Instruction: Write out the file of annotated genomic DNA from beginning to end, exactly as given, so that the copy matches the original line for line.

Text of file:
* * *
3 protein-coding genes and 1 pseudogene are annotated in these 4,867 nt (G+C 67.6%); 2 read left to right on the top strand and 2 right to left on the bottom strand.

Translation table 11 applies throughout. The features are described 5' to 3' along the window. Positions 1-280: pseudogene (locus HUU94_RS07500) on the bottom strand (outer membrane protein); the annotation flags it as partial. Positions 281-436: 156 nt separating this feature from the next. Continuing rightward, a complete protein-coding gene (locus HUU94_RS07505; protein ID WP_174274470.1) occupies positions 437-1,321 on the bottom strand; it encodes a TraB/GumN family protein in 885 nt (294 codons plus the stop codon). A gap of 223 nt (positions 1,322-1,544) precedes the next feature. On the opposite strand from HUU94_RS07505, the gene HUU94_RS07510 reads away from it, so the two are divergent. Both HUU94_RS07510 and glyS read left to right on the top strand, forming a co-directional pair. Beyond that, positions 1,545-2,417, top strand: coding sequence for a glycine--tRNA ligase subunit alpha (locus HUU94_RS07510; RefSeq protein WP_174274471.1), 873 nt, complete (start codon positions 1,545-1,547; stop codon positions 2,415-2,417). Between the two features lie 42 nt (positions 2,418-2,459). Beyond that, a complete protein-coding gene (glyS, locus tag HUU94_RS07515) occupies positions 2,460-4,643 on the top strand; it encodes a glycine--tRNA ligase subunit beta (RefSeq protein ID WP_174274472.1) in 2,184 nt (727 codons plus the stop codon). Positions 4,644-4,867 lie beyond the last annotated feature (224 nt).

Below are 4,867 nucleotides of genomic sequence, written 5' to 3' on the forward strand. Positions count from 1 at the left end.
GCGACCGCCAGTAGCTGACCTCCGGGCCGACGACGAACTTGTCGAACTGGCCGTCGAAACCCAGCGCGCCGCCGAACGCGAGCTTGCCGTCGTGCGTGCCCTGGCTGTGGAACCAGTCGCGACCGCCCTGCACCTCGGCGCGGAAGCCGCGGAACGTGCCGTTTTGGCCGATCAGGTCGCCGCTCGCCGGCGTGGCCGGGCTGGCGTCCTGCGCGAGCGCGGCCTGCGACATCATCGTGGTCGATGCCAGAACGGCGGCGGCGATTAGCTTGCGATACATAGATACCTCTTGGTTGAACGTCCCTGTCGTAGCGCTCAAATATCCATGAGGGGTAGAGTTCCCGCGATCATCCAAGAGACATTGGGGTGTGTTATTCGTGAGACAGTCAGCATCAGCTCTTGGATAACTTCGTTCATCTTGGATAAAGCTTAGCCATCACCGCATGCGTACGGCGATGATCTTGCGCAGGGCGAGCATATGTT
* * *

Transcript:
3 protein-coding genes and 1 pseudogene are annotated in these 4,867 nt (G+C 67.6%); 2 read left to right on the top strand and 2 right to left on the bottom strand.

Translation table 11 applies throughout. The features are described 5' to 3' along the window. Positions 1-280: pseudogene (locus HUU94_RS07500) on the bottom strand (outer membrane protein); the annotation flags it as partial. Positions 281-436: 156 nt separating this feature from the next. Continuing rightward, a complete protein-coding gene (locus HUU94_RS07505; protein ID WP_174274470.1) occupies positions 437-1,321 on the bottom strand; it encodes a TraB/GumN family protein in 885 nt (294 codons plus the stop codon). A gap of 223 nt (positions 1,322-1,544) precedes the next feature. On the opposite strand from HUU94_RS07505, the gene HUU94_RS07510 reads away from it, so the two are divergent. Both HUU94_RS07510 and glyS read left to right on the top strand, forming a co-directional pair. Beyond that, positions 1,545-2,417, top strand: coding sequence for a glycine--tRNA ligase subunit alpha (locus HUU94_RS07510; RefSeq protein WP_174274471.1), 873 nt, complete (start codon positions 1,545-1,547; stop codon positions 2,415-2,417). Between the two features lie 42 nt (positions 2,418-2,459). Beyond that, a complete protein-coding gene (glyS, locus tag HUU94_RS07515) occupies positions 2,460-4,643 on the top strand; it encodes a glycine--tRNA ligase subunit beta (RefSeq protein ID WP_174274472.1) in 2,184 nt (727 codons plus the stop codon). Positions 4,644-4,867 lie beyond the last annotated feature (224 nt).

Below are 4,867 nucleotides of genomic sequence, written 5' to 3' on the forward strand. Positions count from 1 at the left end.
GCGACCGCCAGTAGCTGACCTCCGGGCCGACGACGAACTTGTCGAACTGGCCGTCGAAACCCAGCGCGCCGCCGAACGCGAGCTTGCCGTCGTGCGTGCCCTGGCTGTGGAACCAGTCGCGACCGCCCTGCACCTCGGCGCGGAAGCCGCGGAACGTGCCGTTTTGGCCGATCAGGTCGCCGCTCGCCGGCGTGGCCGGGCTGGCGTCCTGCGCGAGCGCGGCCTGCGACATCATCGTGGTCGATGCCAGAACGGCGGCGGCGATTAGCTTGCGATACATAGATACCTCTTGGTTGAACGTCCCTGTCGTAGCGCTCAAATATCCATGAGGGGTAGAGTTCCCGCGATCATCCAAGAGACATTGGGGTGTGTTATTCGTGAGACAGTCAGCATCAGCTCTTGGATAACTTCGTTCATCTTGGATAAAGCTTAGCCATCACCGCATGCGTACGGCGATGATCTTGCGCAGGGCGAGCATATGTT